I am more for logic when it comes for understanding the world, and so it was inconceivable to me that there was a god who had already placed me as a pawn in his chess game. In this grand scheme, I was battle ready, and I remember the first duel I had, while wandering the paths.

It has always been, and will be, a cliché. Through the forest I wandered, there was a robbery, and the poor fool—a court official, of all people, held his hands up as the thief thumbed through the ingots of gold. I would be thumbing through his books instead, for I think real wealth lies between pages. I am dawdling instead of presenting a sword-fighting scene, and you know what happened next. I fought the thief. My opponent was worthy, executing techniques that I was familiar with, and I used my sword like a pen, to write and dodge, as I formed the character of wisdom on his chest. I pointed my sword at him and he fled, while that old bastard turned to me, and I heard the senseless praises of being forever in debt. It seemed like we were heading to the Imperial Palace, because I now had a recommendation.

And so, without marvelling at the streets of Chang An, I was overwhelmed by the gold of the palace. The phoenixes were frozen on the roofs, poised as though to shoot flames at those who invaded from above, and as I walked in, I saw that the underside of the roofs were fanned out like a peacock's tail. The Emperor was already there, not with his Empress, but a woman who made the words adorning the chamber fall, like their strokes could not hold them together. She was the Emperor's favourite concubine, I was told in a whisper, and I could not admire her enough with a bow.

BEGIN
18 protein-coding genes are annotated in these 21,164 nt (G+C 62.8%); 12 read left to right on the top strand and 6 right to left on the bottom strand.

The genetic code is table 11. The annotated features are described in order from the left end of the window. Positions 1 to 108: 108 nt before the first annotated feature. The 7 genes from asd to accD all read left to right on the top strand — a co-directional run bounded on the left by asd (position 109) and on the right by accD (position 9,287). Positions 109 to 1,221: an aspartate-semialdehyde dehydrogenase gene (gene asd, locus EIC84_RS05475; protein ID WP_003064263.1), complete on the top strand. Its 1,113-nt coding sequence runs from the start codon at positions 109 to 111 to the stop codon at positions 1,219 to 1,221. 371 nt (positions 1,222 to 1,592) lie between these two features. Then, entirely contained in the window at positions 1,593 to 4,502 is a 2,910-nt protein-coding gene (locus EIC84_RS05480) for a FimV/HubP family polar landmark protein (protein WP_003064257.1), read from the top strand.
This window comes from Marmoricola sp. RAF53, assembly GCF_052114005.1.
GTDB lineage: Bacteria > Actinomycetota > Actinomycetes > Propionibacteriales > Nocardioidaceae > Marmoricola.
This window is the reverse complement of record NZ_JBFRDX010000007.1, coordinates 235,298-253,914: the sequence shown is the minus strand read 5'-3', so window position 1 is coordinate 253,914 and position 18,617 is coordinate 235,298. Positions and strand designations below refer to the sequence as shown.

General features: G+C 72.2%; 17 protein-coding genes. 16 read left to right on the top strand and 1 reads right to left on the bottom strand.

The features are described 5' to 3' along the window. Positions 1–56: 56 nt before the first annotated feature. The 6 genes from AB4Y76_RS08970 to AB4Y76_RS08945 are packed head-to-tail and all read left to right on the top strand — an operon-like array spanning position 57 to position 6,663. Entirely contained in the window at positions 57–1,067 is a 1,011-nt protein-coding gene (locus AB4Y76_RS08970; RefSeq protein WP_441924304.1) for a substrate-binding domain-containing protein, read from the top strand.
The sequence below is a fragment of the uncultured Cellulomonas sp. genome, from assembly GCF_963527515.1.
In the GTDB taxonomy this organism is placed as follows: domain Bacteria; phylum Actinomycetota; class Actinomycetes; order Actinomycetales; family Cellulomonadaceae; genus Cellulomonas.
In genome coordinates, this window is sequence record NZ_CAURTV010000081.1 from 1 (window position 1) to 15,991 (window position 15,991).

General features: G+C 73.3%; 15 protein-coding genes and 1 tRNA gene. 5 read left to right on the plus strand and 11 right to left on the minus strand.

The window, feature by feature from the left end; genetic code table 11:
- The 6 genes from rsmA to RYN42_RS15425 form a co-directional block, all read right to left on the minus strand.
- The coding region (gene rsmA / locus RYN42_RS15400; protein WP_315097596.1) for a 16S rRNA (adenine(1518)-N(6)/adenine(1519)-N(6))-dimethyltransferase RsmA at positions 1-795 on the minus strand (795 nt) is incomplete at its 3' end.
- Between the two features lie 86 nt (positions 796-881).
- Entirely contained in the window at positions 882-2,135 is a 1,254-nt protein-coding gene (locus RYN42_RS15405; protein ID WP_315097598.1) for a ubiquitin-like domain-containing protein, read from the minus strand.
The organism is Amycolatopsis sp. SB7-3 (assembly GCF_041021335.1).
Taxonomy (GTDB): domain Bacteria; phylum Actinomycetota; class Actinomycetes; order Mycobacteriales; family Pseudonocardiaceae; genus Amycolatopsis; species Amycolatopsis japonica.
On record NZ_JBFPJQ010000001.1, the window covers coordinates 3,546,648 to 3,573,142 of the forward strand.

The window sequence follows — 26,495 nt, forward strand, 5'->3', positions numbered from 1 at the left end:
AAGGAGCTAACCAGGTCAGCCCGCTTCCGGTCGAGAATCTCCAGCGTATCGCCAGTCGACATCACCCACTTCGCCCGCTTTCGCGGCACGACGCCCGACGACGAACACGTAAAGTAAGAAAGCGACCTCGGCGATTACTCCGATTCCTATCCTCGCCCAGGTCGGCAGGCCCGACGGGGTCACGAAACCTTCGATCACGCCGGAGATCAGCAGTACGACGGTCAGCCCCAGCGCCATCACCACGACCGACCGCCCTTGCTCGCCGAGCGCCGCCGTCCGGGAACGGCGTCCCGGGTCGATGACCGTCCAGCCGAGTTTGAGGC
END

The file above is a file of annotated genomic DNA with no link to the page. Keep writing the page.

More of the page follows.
"Your Majesty," we both greeted, but the man I saved, Wu Yun, took over and told the Emperor of what I had done, and, surely, my talents would be better suited for the Imperial Court's uses. The Emperor did not believe him.

"You have read the classics, then, I presume?"

"But of course, Your Majesty. My original plan was to take the Imperial Examinations—"

"The Classics of Confucius? The Classic of Poetry? The Classic of History?"

"All of them, Your Majesty."

"Liar. You are not a day above twenty-three, and you have claimed to have read all of it?"

"Yes, yes, I have. And my only complaint is that these thinkers focus too much on their moralising intents and fail to appreciate the beauty in front of us." I had made it a point to lift my gaze towards the concubine, but she hardly noticed. Her head was in a languid lilt, and she lazed around, a lone lily in a lake.

"I suppose, from your grovelling, that these morals still have a purpose." She spoke! It soothed, like warm chamomile tea, and I only wished that she wasn't mocking me. I stared at them instead, observing the kind of plumage that was their robes, and I spouted, "His Majesty would not know the mark of a true scholar if he stays in the constant company of women." I saw his face morph into an eagle's, almost ready to strike, but instead he ordered the guards.

"Search his bag." They turned my bag inside out, and my books flopped down like fishes. The words that I had, that had come out of my wrist in tidal waves, were all across the floor. The Emperor ordered another guard to pick up one of books.

"Poetry!" he yelled after staring at it. "Your calligraphy isn't too bad, either," he shrugged. Then, they ushered me into the palace, where I did nothing for two whole weeks.